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Honest Review

Honest Review: Smith & Wesson M&P .22 Magnum



If the .22WMR is the classic Mighty Mouse magnum, the S&W M&P .22 Magnum pistol is the mousetrap that puts it in its place.

As a full-sized pistol with a human-sized grip that weighs about the same as an empty Glock 19, the Smith makes the next closest competitor in its class, the Keltec PMR30, feel like a toy. At .22 oz., the S&W M&P .22 Magnum pistol is substantial in the hand. The frame uses the same polymer and build quality of other M&P duty pistols. The slide, manufactured from stainless steel, hides the fact that it is a .22-caliber pistol. It’s not until you shoot the S&W M&P .22 Magnum and prepare for the recoil of a full-sized pistol that you realize it actually is tame enough to be a trainer.

The size and weight contribute greatly to the lack of recoil. So much so that even shooters with compromised or weaker hand strength can not only shoot this pistol, but enjoy it. The .22WMR has about twice the muzzle energy of its smaller sibling, the .22LR. To tame the firing impulse S&W uses a barrel gas system as its secret sauce. It doesn’t need a heavy recoil spring, so it doesn’t have one … and with its light, crisp trigger just about anyone should be able to shoot this pistol comfortably.

Out of the box, the M&P .22 Magnum pistol slide comes cut for adding an optic. This is almost standard fare in today’s list of must-have pistol features. The M&P .22 Magnum pistol is capable of natively mounting any micro optics that use the Shield RMS pattern, like the fantastic Vortex Defender CCW.

Unfortunately, in my opinion, S&W missed a great opportunity on the factory sights. Don’t get me wrong; the front is a fiber optic and combined with the blacked-out rear, you get factory “iron sights” that pop and are easy to use. That is until you mount an optic, even though you do not need an adapter plate so the optic is as low as it can get in the slide. The sights are nowhere near co-witnessing and depending on your chosen optic it can actually block the sights. Taller sights would fix this, but it seems like S&W did not fully think about the sights and optics working together. It may not seem like a big deal, until the optic’s battery dies and you need to revert back to the “irons.”

The slide of the M&P .22 Magnum pistol is machined from stainless steel bar stock that is rust resistant on its own. Going a step beyond, each slide is then given an Armornite salt nitriding hardening bath, making it damn near impervious to rust. Even though the slide is a full-sized stainless slide, S&W helps cut down on the weight by using a lightweight firing pin chassis that holds all of the slide internals. The ejection port is massive and shows off the barrel on both sides. It is so large that it almost looks like the pistol can eject from both directions.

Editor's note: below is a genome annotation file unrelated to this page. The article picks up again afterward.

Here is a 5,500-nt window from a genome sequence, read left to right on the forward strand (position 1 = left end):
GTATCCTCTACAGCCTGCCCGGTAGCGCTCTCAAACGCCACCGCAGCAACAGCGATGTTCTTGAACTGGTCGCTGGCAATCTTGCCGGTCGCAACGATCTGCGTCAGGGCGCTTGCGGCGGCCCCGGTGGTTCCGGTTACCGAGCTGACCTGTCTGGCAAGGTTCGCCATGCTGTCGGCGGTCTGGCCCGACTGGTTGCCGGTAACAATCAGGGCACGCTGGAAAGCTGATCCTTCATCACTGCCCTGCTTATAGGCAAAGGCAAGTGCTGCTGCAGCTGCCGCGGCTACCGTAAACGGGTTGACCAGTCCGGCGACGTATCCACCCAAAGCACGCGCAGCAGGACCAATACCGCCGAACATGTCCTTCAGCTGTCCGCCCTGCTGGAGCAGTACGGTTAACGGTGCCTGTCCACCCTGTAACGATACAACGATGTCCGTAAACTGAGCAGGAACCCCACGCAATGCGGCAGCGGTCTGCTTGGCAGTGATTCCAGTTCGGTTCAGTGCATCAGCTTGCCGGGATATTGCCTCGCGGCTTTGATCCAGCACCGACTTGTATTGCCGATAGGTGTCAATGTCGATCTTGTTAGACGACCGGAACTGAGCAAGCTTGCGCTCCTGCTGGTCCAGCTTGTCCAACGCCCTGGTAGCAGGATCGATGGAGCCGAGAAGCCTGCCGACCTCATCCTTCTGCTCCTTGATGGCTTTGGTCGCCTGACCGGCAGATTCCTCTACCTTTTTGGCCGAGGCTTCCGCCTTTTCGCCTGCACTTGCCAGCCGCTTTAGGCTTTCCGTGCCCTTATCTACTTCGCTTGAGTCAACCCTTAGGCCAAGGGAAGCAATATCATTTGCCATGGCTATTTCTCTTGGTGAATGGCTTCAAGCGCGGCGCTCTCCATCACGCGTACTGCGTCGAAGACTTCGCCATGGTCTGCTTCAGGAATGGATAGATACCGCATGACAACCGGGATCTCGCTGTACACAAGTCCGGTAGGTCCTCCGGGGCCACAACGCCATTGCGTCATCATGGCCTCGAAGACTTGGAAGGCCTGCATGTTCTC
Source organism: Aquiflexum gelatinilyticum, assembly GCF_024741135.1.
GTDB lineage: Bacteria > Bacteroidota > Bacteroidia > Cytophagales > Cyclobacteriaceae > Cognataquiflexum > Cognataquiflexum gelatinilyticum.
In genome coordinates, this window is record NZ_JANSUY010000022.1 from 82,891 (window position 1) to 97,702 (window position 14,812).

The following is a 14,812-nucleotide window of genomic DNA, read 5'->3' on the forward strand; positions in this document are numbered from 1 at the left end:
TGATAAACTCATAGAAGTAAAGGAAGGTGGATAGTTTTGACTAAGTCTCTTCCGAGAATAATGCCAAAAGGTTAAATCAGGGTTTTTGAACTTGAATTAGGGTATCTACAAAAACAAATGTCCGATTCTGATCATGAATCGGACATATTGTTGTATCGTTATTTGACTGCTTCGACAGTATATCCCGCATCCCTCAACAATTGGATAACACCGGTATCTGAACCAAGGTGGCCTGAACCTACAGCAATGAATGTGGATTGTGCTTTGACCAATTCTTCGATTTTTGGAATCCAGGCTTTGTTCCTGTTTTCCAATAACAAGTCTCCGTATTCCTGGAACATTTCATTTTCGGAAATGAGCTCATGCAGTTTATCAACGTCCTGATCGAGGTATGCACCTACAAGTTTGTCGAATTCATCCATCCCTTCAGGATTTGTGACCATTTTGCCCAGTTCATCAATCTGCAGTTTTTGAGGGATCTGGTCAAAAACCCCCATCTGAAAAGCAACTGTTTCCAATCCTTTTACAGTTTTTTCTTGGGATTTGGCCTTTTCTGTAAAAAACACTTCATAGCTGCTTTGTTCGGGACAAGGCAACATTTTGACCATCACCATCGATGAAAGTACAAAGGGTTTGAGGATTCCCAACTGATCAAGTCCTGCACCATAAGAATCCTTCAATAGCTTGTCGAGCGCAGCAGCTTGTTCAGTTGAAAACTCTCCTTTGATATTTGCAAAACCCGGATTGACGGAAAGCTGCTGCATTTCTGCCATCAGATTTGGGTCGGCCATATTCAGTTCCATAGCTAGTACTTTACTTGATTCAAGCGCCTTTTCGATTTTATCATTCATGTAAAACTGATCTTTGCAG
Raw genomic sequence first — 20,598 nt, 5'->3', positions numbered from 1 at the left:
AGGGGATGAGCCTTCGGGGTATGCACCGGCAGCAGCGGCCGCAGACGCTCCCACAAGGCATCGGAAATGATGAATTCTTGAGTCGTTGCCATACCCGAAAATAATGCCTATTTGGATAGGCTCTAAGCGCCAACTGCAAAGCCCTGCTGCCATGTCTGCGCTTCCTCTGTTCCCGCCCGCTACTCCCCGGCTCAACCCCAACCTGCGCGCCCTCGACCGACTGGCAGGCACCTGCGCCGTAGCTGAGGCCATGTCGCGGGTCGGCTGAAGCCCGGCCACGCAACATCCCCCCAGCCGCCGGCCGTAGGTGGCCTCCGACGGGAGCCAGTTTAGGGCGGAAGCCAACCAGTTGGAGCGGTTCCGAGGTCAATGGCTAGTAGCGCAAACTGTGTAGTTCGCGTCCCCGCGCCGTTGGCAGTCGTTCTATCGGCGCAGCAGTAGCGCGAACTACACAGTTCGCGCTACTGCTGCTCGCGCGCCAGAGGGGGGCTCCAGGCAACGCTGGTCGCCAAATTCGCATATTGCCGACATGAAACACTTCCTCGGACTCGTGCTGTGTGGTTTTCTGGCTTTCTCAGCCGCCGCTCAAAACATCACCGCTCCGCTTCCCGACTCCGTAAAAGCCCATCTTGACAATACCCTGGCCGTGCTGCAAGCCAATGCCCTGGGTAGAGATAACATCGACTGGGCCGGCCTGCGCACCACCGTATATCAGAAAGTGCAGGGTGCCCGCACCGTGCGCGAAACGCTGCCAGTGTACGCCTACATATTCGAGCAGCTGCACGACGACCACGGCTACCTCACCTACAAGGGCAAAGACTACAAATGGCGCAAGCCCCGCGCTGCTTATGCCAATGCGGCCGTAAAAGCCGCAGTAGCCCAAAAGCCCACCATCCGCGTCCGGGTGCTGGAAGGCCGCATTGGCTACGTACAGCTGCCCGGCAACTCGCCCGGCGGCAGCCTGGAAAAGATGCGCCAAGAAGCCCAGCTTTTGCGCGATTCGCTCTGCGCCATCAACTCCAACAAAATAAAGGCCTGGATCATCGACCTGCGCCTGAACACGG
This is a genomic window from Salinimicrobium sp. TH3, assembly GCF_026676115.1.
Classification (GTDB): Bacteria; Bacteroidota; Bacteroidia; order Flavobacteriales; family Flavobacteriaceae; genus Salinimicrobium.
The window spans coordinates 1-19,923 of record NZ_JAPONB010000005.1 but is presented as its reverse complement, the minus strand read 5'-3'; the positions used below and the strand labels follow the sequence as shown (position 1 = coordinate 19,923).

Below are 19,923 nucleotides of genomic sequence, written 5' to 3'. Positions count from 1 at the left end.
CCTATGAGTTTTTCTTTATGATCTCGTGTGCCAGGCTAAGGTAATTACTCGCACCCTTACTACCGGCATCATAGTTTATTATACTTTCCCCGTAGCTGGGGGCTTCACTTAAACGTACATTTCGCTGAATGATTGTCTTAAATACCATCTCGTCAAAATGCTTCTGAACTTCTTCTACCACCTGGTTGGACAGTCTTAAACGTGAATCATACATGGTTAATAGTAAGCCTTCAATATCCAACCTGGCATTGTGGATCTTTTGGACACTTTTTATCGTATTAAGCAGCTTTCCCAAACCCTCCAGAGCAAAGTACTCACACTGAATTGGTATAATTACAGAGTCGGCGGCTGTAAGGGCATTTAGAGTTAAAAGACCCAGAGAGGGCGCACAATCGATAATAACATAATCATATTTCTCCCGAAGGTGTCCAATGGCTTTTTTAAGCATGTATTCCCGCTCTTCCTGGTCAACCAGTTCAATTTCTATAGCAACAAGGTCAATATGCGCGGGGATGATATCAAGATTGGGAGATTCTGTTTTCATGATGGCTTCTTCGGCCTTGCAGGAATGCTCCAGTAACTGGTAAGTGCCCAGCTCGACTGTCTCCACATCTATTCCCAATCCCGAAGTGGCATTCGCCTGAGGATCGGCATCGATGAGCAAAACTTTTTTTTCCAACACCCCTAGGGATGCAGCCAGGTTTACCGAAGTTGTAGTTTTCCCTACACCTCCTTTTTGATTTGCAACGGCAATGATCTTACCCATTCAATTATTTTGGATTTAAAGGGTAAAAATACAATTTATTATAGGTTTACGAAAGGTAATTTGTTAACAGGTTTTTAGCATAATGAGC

On the frame all of the controls are ambidextrous, great news for those left-handed shooters. Both the thumb safety and slide release are full-time ambidextrous controls. This brings up another nitpick of mine: It seems like the S&W designers didn’t include a full time ambidextrous magazine release? Instead, S&W requires you to use a tool to flip the mag release from side to side.

I absolutely love the micro texturing on the frame—dare I say it reminds me of my Springfield Hellcat? The texturing is seems smooth until you get a good proper grip on the frame. The texture locks into your skin. (Don’t worry; the recoil on this pistol is not enough that the texture will wear your skin raw.)

All of the M&P .22 Magnum pistols come with two 30-round magazines. Yes, I said that right—it’s a 30+1 capacity. That puts it on par with its closest competitor, the Keltec PMR30. On paper 62 rounds sounds like a lot, but the M&P .22 Magnum is so fun to shoot that you’ll have it devouring ammo like a fat kid with cake. Even a quick range trip with this pistol means hundreds of rounds down range.

All that said, remember this is still a .22 rimfire gun, so it will be picky with ammo. (S&W includes a list of approved ammo on the website.) In the manual S&W says the pistol needs cleaning every 500 rounds at the minimum. If you have ever shot a suppressed rimfire, you know why frequent cleaning is required. Baffles get caked up in no time and require constant attention.

The M&P .22 Magnum pistols unique gas-operated, locked-breech TEMPO barrel system (barrel doesnt cam open until bullet passes gas port) gets the same treatment as suppressor internals. All of that dirty gas and carbon is used to unlock the barrel from the barrel shroud like a piston. The downside is that same gas and carbon is deposited in between each, building up with each shot.

Overall this gun is fantastic, and with a few nitpicky exceptions, S&W hit this one out of the park. The size and weight make its competitors seem like toys in comparison. The lack of recoil and ease of use means this pistol can serve as a training or just fun plinking pistol. The power and distance potential of the .22WMR also means that it can easily serve as a portable varmint gun.

Remember that even though the M&P .22 Magnum pistol feels like a full-sized gun, it is still a rimfire pistol. You are not supposed to dry-fire a rimfire firearm as the firing pin can break. Another important safety note is to NEVER use this (or any other .22WMR firearm) with .22LR ammo. It is not safe—you may have gotten away with it in the past, but the lead will build up at the start of the barrel grooves. This increased pressure can cause catastrophic kabooms.

The S&W M&P .22 Magnum has an MSRP of 649.00 and you can find more information at:

—James Nicholas Mr. UnPewFessional Himself


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